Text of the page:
See Y. Hakeda, Kukai (1972); A. Wayman, The Buddhist Tantras (1973); A. Bharati, The Tantric Tradition (1975); F. D. Lessing and A. Wayman, Introduction to the Buddhist Tantric Systems (2d ed. 1980); T. Goudriaan and S. Gupta, Hindu Tantric and Shakta Literature (1981); D. Brooks, The Secret of the Three Cities (1990).
Tantra (Sanskrit: तन्त्र ; "weave" denoting continuity), tantricism or tantrism is any of several esoteric traditions rooted in the religions of India. The tantric movement has influenced the Hindu, Bön, Buddhist, and Jain religious traditions. Tantra in its various forms has existed in South Asia, China, Japan, Tibet, Korea, Cambodia, Burma, Indonesia and Mongolia. Although he cautions against attempting a rigorous definition of tantra, David Gordon White offers the following definition:
Tantra is that Asian body of beliefs and practices which, working from the principle that the universe we experience is nothing other than the concrete manifestation of the divine energy of the Godhead that creates and maintains that universe, seeks to ritually appropriate and channel that energy, within the human microcosm, in creative and emancipatory ways.
...each one of us is a union of all universal energy. Everything that we need in order to be complete is within us right at this very moment. It is simply a matter of being able to recognize it. This is the tantric approach.
It is not a concept that comes from within the religious system itself, although it is generally recognized internally as different from the Vedic tradition. This immediately makes it suspect as an independent category.
Rather than a single coherent system, Tantra is an accumulation of practices and ideas which has among its characteristics the use of ritual, the use of the mundane to access the supramundane and the identification of the microcosm with the macrocosm. The Tantric practitioner seeks to use the prana (divine power) that flows through the universe (including one's own body) to attain purposeful goals. These goals may be spiritual, material or both. A practitioner of tantra considers mystical experience or the guidance of a guru imperative.
In the process of working with energy, the Tantric has various tools at hand. These include yoga, to actuate processes that will "yoke" the practitioner to the divine. Also important are the use of visualizations of the deity and verbalisation or evocation through mantras, which may be construed as seeing and singing the power into being. Identification and internalisation of the divine is enacted, often through a total identification with a deity, such that the aspirant "becomes" the Ishta-deva or meditational deity.
The Tantric tradition may be considered as either parallel to, or intertwined with, the Vedic tradition. The primary sources of written Tantric lore are the agamas, which were generally composed in four parts delineating metaphysical knowledge (jnana), contemplative procedures (yoga), ritual regulations (kriya) and ethical and religious injunctions (charya). Schools and lineages affiliated themselves with specific bodies of these agamic traditions.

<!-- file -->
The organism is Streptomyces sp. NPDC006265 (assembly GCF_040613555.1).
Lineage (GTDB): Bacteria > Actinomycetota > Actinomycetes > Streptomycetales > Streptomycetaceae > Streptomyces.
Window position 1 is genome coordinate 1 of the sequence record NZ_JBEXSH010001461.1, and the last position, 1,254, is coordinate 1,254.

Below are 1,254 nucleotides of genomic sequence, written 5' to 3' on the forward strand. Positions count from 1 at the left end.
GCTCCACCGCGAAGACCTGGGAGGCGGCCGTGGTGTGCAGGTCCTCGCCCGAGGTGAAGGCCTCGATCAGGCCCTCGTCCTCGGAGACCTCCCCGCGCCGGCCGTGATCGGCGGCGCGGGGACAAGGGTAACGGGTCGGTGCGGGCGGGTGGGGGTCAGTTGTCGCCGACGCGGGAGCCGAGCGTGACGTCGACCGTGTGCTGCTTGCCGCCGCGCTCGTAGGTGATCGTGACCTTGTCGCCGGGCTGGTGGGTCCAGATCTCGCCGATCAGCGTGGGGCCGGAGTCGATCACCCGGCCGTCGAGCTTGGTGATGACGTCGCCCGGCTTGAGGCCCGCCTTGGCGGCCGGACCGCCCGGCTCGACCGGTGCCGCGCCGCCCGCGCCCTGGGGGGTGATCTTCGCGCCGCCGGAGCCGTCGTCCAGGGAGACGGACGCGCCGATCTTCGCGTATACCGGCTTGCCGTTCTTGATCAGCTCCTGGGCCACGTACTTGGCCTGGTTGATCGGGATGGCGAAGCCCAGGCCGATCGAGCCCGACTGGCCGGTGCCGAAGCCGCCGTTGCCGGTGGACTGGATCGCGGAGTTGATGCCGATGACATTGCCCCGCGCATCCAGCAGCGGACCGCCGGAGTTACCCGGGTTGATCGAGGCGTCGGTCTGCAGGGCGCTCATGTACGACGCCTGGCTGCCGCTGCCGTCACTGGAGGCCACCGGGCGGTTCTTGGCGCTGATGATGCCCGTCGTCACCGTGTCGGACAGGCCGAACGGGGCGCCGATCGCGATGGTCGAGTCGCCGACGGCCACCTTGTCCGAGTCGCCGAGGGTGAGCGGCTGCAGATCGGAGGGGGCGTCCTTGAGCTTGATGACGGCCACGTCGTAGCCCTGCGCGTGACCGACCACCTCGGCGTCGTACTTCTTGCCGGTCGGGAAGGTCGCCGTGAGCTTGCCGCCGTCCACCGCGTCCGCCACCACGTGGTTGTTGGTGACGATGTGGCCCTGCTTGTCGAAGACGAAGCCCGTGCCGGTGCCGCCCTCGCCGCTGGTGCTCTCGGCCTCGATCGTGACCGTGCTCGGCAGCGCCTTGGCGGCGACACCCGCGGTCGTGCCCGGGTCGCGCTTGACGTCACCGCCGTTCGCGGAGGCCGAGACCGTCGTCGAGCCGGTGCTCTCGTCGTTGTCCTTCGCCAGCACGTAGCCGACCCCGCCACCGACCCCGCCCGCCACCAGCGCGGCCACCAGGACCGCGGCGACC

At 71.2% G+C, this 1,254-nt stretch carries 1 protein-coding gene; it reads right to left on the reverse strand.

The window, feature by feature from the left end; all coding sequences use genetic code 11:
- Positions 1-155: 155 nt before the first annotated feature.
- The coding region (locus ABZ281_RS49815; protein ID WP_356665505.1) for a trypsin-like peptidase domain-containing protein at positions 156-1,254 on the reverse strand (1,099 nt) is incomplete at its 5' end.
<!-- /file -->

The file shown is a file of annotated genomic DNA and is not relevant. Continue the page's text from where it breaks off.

André Padoux notes that in India, tantrism was marked by a rejection of the orthodox Vedic notions. Maurice Winernitz, in his review of the literature of tantra, points out that while the Indian tantric texts are not positively hostile to the Vedas, they propound that the precepts of the Vedas are too difficult for our age, and that, for that reason, an easier cult and easier doctrine have been revealed in them. Some orthodox Brahmans who accept the authority of the Vedas reject the authority of the Tantras. N. N. Bhattacharyya explains:
It is to be noticed that although later Tantric writers wanted to base their doctrines on the Vedas, the orthodox followers of the Vedic tradition invariably referred to Tantra in a spirit of denunciation, stressing its anti-Vedic character.
In contrast, the modern author Swami Nikhilananda wrote not only of the close affinity with the Vedas, but also that the development of Tantric thought shows the influence of the Upanishads, the Puranas and Yoga.
Tantras exists in Shaiva, Vaisnava, Ganapatya, and Shakta forms, amongst others. Strictly speaking, within individual traditions tantric texts are classified as Shaiva , Vaishnava , and Shakta Tantras, but there is no clear dividing line between these works, and on a practical basis the expression Tantra is used generally for this class of works.
In this relative dimension, Shiva and Shakti are perceived as separate. However, in Tantra, even in the state of evolution Reality remains pure consciousness, being and bliss, though Tantra does not deny either the act or fact of this evolution. In fact, Tantra affirms that both the world process itself and the individual jiva are themselves Real. In this, Tantra distinguishes itself both from pure dualism and from qualified non-dualism of Vedanta.